Launch of "The Zaydi Manuscript Tradition: A Digital Portal" (11 Apr 2017 | New York, NY).  The Institute of Advanced Study's launch event of "The Zaydi Manuscript Tradition: A Digital Portal" will be on April 11, 2017 at the residence of the German Ambassador to the United Nations in New York.  Register here  for the event.

ILSP: Law and Social Change ::  Film Series on Women, Rights, and  Activism in the Muslim World: "Private Revolutions--Young, Female, Egyptian" (13 Apr 2017| Cambridge, MA).  “Private Revolutions” chronicles two years in the lives of four young Egyptian women from various social backgrounds who are fighting for their rights and for change after the revolution. Street activist Sharbat and her three children were kicked out their home by her husband due to her political engagement. Fatema is an active Muslim Sister and mother of three sons. Amani struggles to run her own radio station and a publishing company focused on enhancing women rights. May, of Nubian descent, starts a development project in conservative southern Egypt.  Following the screening, Alexandra Schneider, the film’s director, will join us for discussion and Q&A. Kristen Stilt, Professor of Law and Director of ILSP: LSC, will be the discussant and Salma Waheedi, ILSP: LSC Visiting Fellow will moderate. RSVP.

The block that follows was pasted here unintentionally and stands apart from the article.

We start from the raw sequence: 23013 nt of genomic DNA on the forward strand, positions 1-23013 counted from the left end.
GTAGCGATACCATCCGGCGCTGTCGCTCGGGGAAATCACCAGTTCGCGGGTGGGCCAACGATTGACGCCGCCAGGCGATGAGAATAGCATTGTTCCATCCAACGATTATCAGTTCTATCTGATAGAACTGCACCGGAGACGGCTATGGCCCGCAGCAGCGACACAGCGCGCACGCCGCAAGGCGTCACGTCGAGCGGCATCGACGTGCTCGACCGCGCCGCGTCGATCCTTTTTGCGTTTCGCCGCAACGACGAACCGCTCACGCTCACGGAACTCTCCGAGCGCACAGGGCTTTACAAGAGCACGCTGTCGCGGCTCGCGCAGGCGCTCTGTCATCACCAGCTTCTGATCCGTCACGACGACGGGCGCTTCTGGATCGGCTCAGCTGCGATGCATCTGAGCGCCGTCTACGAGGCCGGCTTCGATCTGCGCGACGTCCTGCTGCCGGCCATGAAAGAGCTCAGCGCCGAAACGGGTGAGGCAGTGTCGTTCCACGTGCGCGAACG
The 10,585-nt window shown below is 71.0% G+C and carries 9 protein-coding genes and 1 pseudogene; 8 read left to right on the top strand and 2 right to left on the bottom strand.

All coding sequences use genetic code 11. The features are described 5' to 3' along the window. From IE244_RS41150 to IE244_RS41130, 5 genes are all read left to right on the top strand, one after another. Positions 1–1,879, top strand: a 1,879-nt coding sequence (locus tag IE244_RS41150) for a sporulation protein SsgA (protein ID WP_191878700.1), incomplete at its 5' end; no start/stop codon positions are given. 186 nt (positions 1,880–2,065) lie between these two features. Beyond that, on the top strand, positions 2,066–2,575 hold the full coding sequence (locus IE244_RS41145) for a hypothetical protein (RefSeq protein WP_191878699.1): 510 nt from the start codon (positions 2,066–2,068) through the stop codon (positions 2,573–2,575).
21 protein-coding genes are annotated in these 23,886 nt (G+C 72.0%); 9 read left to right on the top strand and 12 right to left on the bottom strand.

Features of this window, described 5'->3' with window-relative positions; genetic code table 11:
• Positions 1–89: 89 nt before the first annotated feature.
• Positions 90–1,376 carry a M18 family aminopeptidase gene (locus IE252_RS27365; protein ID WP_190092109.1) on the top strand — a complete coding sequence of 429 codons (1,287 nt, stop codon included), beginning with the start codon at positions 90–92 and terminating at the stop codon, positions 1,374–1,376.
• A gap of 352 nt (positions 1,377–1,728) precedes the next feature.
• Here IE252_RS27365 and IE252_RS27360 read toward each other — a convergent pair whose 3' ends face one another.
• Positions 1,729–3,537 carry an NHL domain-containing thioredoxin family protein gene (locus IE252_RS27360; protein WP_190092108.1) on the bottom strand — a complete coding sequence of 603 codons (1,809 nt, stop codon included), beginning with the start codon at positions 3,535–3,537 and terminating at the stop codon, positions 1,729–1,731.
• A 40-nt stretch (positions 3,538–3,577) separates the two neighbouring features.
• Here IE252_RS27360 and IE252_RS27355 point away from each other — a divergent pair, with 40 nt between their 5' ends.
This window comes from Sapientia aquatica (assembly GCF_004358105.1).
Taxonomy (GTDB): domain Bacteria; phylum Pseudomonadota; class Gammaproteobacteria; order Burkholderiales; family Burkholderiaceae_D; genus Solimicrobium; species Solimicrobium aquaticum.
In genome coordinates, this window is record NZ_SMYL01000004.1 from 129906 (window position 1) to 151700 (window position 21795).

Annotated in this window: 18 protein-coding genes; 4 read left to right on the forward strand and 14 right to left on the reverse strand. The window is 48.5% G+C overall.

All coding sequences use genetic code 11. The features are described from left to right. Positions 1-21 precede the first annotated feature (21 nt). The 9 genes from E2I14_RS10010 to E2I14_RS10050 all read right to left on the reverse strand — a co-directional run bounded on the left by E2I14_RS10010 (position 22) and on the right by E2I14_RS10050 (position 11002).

ILSP: SHARIAsource Fellow's Lecture :: Sohaira Siddiqui (24 Apr 2017 | Cambridge, MA).  Lecture by Sohaira Siddiqui, Policy Fellow, ILSP: SHARIAsource; Assistant Professor of Theology and Islamic Studies, Georgetown University School of Foreign Service in Doha, Qatar, on her current research over lunch.